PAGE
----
Add Shadows to Image
Now we just need to add the shadows So we're repeating what we did with the rabbit. We click on the Alice group. And then underneath the Alice group is where we want to create the levels adjustment layer. So we actually need to click on the layer below Alice, and, levels, turn that down. So we're taking the light out of the scene and this is our sharp shadow. So we call that sharp shadow, labeling as we go. And invert, so Control + I if you're on a PC, make sure we clicked on there. And Command + I on a MAC, and then painting that sharp shadow in. So zooming up under the feet. Now this one's a little bit different because her foot is coming up off the ground. So, looking at this shadow here we do want sort of a solid shadow underneath her foot here. In the same way that we painted in the rabbit's. But here, there is a little bit of distance between her foot and the ground. So it softens off at the back, it's not as dark as down below where it's really close. So you imagine, you've gott...
a actually imagine how the shadow looks. So, I'm always putting my hand on the table and lifting it up and working at how that shadow would look. But that shadow needs to sit like that so it looks like there's that angle in underneath her foot. And then, the soft shadow. So we've got that one. Levels adjustment, bring that slider up to the middle, invert it. Call this one soft shadow. And the same thing as with the rabbit. So we're looking at the rabbit's shadow there. And we're imitating that with Alice's shadow as well. So soft brush, low flow. Make it a bit more obvious to start with and then we turn the opacity down. So more under the feet imagining we can sort of see her dress it's much softer as it comes out here, a bit more distance. Some shadow under there, some shadow under here, softening it off as it gets further away, and then, turning it down. Zooming out to assess, to have a look, I think I wanna turn that one on multiplier mode as well and turn that down, so you're again bringing in that texture of the ground and the color. And, perhaps just a little bit more near the feet. Okay. So, we have a roll. We have our shadows. We have our Alice, our rabbit. We are up to the fun part of painting with light. and bringing in all the color tones.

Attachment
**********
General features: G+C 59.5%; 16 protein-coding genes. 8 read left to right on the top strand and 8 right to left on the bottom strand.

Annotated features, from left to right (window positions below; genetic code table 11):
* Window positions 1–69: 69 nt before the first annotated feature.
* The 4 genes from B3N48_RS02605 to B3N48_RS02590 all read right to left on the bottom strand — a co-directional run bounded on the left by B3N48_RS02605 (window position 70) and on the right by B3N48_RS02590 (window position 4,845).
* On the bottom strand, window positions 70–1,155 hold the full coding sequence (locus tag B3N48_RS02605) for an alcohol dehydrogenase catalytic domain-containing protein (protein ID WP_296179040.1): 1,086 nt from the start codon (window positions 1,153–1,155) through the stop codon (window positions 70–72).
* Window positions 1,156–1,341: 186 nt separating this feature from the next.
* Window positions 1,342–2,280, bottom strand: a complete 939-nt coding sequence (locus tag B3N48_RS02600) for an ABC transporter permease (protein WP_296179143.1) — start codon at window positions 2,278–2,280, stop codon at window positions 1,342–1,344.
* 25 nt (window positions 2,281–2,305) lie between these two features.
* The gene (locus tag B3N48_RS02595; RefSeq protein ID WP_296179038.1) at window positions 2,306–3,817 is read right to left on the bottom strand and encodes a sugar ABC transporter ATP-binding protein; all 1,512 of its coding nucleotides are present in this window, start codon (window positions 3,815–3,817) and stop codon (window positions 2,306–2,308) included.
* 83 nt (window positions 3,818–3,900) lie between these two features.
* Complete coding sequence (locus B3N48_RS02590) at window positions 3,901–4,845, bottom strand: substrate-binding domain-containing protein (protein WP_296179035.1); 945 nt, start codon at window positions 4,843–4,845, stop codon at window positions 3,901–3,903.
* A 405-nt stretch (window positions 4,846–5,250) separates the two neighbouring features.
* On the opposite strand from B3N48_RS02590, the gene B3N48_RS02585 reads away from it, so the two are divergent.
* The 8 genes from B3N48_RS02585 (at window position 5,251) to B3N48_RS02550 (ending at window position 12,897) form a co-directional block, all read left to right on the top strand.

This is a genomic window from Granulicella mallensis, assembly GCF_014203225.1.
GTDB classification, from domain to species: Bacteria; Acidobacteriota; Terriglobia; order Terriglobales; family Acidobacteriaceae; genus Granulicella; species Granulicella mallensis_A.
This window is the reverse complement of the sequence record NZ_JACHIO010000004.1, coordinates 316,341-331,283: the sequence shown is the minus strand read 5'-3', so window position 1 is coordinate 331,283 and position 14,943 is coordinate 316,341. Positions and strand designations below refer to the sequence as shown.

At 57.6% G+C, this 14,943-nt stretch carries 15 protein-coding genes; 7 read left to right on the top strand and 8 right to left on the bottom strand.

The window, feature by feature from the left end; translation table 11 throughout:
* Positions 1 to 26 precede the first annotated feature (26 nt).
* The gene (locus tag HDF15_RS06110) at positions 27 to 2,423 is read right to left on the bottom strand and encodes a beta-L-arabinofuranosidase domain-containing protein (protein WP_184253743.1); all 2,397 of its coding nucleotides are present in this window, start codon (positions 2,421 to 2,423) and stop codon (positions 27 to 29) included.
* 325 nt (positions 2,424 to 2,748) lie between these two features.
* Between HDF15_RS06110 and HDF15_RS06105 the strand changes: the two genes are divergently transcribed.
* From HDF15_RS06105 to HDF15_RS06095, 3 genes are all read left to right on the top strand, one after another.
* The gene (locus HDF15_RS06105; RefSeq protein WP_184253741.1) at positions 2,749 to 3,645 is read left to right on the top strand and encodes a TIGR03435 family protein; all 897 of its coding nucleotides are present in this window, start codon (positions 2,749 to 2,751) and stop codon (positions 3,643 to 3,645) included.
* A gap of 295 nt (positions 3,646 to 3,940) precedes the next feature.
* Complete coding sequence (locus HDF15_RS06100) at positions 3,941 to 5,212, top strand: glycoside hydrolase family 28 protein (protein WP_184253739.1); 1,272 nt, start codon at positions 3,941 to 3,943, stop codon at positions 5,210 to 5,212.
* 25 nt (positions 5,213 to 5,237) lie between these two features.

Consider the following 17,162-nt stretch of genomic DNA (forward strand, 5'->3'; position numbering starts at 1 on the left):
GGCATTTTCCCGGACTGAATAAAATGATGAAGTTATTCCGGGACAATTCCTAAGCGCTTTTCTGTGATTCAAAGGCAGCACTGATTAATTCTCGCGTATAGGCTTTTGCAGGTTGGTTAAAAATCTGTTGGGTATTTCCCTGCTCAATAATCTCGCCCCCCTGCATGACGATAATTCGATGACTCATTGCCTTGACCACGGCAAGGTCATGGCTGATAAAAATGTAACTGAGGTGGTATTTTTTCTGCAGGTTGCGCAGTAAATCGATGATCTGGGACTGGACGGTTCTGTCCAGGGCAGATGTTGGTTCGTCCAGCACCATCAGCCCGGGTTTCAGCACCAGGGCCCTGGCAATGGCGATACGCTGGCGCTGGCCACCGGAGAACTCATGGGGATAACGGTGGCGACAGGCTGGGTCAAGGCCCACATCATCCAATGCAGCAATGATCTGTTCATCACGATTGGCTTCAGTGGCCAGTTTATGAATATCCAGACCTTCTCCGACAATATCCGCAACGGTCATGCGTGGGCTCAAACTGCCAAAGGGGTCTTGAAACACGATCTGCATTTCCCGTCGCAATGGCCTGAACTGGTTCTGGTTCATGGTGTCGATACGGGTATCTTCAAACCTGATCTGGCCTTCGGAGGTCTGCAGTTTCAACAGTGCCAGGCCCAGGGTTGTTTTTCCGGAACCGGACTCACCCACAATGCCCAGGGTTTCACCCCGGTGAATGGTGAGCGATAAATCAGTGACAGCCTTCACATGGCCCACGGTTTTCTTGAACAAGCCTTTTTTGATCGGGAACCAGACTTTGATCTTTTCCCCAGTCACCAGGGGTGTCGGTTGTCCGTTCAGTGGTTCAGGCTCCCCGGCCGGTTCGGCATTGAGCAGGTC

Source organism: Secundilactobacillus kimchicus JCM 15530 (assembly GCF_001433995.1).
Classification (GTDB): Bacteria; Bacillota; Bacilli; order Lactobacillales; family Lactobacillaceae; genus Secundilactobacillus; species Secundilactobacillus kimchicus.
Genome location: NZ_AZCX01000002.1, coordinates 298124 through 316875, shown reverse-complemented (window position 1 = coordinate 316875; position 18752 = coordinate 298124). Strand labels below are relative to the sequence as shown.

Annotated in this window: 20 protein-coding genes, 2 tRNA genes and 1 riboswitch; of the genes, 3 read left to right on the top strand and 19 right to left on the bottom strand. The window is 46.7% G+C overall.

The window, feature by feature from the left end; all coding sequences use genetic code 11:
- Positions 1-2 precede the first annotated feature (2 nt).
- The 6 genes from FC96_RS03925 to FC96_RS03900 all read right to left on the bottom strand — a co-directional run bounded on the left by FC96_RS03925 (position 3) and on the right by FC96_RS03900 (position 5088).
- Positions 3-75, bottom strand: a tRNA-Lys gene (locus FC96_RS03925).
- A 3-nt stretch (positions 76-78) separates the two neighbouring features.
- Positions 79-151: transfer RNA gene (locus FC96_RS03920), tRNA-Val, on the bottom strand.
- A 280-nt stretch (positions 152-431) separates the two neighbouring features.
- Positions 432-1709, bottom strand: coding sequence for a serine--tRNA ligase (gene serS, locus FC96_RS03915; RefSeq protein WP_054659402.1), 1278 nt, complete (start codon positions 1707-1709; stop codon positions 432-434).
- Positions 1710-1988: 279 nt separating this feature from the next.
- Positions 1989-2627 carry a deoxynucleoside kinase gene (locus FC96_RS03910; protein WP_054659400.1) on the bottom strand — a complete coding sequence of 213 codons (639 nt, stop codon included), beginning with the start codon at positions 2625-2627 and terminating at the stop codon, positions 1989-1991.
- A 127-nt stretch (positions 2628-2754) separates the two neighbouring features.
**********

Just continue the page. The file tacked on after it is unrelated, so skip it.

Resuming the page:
All right, fantastic. Well, do we have any questions here in the studio? Let me double check again with the folks at home. Let's see. Oh, yes. Just a couple of clarifications for people. You mentioned earlier the setup that you use at home when you're not using the tablet.
Could you just mention that again, and in particular, the monitor--
That you talked about.
I will spell it.
And maybe, spell it. That's exactly what people were wanting to know.
It's, yeah, okay it's pronounced a-zo, but it's actually spelled E-I-zed or Z-O. Yeah, Z-O. And, yeah it's available in only high-end photography stores in Australia, Kayell Australia supply. But that monitor has changed my world. I got it at the start of the year. And, prior to that I was working on the iMac monitor and I was printing. And to try and get my print correct with the color and get it how I wanted it I was wasting a ton of paper. I print on Canson Infinity paper, it's beautiful fine art paper. It's not cheap. And I'm a perfectionist and I was just printing, and obviously for awards you need to get things perfect. And I would have to print, check, change colors, make adjustments, print again. Whereas with this monitor, I can actually see, I have it set so that I can see what it's going to look like on the paper. So, I've actually calibrated it to the paper, so I can see on screen virtually what it's going to look like when it prints. So I'm wasting a lot less paper. I'm printing, and really happy with the prints that come out. So, it's well worth it. It's one of those big monitors that have the sides on them, so it cuts out the light, and it calibrates itself, it pops up every night and calibrates itself, so, it's pretty amazing.